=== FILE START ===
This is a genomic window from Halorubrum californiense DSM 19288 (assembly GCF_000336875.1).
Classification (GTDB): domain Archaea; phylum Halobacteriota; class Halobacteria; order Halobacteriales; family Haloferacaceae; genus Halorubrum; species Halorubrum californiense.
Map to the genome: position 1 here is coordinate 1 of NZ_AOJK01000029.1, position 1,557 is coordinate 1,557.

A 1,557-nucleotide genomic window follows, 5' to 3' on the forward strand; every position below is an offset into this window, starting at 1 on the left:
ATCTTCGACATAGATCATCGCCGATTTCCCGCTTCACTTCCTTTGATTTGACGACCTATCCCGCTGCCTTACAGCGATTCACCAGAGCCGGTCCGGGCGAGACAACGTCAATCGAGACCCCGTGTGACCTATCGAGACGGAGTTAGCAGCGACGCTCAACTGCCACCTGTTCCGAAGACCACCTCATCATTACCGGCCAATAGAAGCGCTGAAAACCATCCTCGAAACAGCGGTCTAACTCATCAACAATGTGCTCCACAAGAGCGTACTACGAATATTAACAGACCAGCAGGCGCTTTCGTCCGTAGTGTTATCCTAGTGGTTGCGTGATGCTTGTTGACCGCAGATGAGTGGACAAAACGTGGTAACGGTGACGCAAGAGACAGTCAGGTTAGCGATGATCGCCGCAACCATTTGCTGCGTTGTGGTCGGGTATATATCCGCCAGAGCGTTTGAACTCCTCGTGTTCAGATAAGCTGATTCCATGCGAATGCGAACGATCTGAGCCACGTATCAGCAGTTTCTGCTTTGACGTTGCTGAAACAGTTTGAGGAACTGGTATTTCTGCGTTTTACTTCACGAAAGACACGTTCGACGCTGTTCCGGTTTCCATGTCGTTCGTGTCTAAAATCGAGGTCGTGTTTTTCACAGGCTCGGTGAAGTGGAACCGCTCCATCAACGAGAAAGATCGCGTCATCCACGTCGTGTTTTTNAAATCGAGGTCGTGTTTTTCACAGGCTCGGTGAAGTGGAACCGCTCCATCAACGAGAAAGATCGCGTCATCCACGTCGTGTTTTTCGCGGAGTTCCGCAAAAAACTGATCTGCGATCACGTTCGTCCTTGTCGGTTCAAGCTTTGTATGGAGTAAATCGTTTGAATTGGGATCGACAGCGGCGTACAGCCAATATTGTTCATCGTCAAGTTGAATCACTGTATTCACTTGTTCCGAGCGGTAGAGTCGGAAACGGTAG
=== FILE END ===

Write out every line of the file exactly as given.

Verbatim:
This is a genomic window from Halorubrum californiense DSM 19288 (assembly GCF_000336875.1).
Classification (GTDB): domain Archaea; phylum Halobacteriota; class Halobacteria; order Halobacteriales; family Haloferacaceae; genus Halorubrum; species Halorubrum californiense.
Map to the genome: position 1 here is coordinate 1 of NZ_AOJK01000029.1, position 1,557 is coordinate 1,557.

A 1,557-nucleotide genomic window follows, 5' to 3' on the forward strand; every position below is an offset into this window, starting at 1 on the left:
ATCTTCGACATAGATCATCGCCGATTTCCCGCTTCACTTCCTTTGATTTGACGACCTATCCCGCTGCCTTACAGCGATTCACCAGAGCCGGTCCGGGCGAGACAACGTCAATCGAGACCCCGTGTGACCTATCGAGACGGAGTTAGCAGCGACGCTCAACTGCCACCTGTTCCGAAGACCACCTCATCATTACCGGCCAATAGAAGCGCTGAAAACCATCCTCGAAACAGCGGTCTAACTCATCAACAATGTGCTCCACAAGAGCGTACTACGAATATTAACAGACCAGCAGGCGCTTTCGTCCGTAGTGTTATCCTAGTGGTTGCGTGATGCTTGTTGACCGCAGATGAGTGGACAAAACGTGGTAACGGTGACGCAAGAGACAGTCAGGTTAGCGATGATCGCCGCAACCATTTGCTGCGTTGTGGTCGGGTATATATCCGCCAGAGCGTTTGAACTCCTCGTGTTCAGATAAGCTGATTCCATGCGAATGCGAACGATCTGAGCCACGTATCAGCAGTTTCTGCTTTGACGTTGCTGAAACAGTTTGAGGAACTGGTATTTCTGCGTTTTACTTCACGAAAGACACGTTCGACGCTGTTCCGGTTTCCATGTCGTTCGTGTCTAAAATCGAGGTCGTGTTTTTCACAGGCTCGGTGAAGTGGAACCGCTCCATCAACGAGAAAGATCGCGTCATCCACGTCGTGTTTTTNAAATCGAGGTCGTGTTTTTCACAGGCTCGGTGAAGTGGAACCGCTCCATCAACGAGAAAGATCGCGTCATCCACGTCGTGTTTTTCGCGGAGTTCCGCAAAAAACTGATCTGCGATCACGTTCGTCCTTGTCGGTTCAAGCTTTGTATGGAGTAAATCGTTTGAATTGGGATCGACAGCGGCGTACAGCCAATATTGTTCATCGTCAAGTTGAATCACTGTATTCACTTGTTCCGAGCGGTAGAGTCGGAAACGGTAG